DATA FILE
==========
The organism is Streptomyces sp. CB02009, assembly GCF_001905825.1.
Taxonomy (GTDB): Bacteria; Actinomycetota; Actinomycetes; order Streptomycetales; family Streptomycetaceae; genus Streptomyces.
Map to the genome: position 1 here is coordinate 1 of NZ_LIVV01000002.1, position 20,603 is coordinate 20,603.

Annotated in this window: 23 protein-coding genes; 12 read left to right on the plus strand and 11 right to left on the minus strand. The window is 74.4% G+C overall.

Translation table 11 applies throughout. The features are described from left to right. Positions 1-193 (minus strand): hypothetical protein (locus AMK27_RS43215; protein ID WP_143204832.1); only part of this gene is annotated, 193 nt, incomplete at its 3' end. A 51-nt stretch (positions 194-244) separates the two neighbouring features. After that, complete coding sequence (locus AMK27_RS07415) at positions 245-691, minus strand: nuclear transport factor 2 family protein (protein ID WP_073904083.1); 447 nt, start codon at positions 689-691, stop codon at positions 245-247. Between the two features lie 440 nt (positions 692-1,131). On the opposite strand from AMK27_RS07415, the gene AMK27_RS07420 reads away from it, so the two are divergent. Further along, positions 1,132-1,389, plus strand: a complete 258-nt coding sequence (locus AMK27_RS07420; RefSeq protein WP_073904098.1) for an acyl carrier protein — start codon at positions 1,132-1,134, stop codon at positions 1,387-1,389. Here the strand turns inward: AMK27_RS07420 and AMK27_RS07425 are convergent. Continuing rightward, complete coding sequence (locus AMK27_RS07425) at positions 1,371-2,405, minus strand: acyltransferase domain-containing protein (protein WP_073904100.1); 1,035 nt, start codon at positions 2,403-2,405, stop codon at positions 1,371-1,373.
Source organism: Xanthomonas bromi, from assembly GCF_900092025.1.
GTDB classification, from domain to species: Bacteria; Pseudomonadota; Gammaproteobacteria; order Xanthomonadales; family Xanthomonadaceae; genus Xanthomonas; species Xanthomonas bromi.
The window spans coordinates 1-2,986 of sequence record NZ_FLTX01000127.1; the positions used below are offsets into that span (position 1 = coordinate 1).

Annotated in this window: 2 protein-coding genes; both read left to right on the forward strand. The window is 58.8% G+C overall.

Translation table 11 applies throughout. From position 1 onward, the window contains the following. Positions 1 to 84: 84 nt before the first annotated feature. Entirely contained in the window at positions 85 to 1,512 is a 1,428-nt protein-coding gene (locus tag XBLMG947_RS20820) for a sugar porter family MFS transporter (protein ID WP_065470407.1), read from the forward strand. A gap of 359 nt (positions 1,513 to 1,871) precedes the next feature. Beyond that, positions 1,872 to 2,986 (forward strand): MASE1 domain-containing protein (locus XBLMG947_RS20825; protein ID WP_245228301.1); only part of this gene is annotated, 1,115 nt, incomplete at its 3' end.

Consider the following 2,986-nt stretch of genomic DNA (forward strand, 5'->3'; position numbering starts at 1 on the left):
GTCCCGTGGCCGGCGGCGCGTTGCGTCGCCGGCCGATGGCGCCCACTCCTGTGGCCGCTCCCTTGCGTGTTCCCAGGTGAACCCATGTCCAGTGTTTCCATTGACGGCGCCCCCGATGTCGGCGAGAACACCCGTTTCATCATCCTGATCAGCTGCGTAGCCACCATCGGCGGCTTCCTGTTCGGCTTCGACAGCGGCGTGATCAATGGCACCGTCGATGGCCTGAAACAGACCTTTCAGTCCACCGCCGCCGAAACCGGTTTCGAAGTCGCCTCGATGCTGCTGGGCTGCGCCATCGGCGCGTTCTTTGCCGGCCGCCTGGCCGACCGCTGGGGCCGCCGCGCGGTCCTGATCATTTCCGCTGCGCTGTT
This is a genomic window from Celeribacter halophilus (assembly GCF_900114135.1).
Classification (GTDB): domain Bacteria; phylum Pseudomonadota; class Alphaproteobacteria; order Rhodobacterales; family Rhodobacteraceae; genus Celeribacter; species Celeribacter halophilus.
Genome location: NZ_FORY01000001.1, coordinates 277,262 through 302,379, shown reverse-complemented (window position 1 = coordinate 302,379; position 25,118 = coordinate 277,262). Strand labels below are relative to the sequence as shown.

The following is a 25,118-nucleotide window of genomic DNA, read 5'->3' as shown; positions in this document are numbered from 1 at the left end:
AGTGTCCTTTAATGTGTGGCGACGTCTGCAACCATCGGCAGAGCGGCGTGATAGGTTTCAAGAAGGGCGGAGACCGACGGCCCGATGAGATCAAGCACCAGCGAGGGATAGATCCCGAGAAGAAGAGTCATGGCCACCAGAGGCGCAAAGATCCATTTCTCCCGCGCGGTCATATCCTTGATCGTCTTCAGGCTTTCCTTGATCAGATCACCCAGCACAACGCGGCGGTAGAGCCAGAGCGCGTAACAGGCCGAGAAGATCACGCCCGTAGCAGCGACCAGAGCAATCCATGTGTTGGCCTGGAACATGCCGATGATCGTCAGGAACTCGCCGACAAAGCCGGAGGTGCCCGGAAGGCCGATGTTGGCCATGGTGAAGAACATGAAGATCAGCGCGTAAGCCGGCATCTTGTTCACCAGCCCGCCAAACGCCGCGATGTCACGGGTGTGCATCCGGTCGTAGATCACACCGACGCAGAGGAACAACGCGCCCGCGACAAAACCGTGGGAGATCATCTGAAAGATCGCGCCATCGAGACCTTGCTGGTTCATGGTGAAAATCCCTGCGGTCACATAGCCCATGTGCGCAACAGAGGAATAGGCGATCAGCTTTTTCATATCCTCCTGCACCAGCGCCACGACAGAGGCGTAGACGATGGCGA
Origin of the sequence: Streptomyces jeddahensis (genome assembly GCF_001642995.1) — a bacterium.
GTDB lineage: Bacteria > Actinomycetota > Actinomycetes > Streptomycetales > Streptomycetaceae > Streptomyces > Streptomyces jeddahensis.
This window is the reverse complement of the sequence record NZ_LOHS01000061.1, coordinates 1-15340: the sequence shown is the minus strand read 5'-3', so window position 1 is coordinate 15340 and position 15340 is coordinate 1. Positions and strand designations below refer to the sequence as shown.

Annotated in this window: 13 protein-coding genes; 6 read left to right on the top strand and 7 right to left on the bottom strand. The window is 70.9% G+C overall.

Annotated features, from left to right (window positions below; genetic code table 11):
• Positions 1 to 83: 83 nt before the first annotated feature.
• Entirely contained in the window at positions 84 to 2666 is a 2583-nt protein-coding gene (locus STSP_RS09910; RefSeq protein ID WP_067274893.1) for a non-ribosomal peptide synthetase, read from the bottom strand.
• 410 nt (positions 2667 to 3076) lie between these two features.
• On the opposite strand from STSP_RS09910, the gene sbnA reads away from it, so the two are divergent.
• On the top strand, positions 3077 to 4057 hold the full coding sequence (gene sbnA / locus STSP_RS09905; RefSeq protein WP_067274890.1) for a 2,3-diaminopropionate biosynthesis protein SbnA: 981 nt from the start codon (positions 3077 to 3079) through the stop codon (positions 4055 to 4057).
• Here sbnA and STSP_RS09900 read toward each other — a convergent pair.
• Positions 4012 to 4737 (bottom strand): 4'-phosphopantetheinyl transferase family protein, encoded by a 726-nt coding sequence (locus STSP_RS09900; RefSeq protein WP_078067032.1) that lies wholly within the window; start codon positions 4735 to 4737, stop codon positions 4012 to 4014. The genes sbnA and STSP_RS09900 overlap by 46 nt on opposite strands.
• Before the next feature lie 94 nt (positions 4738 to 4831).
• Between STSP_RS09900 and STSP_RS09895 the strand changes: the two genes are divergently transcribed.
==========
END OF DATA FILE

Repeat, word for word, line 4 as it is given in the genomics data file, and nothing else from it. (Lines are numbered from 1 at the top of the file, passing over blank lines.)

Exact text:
Annotated in this window: 23 protein-coding genes; 12 read left to right on the plus strand and 11 right to left on the minus strand. The window is 74.4% G+C overall.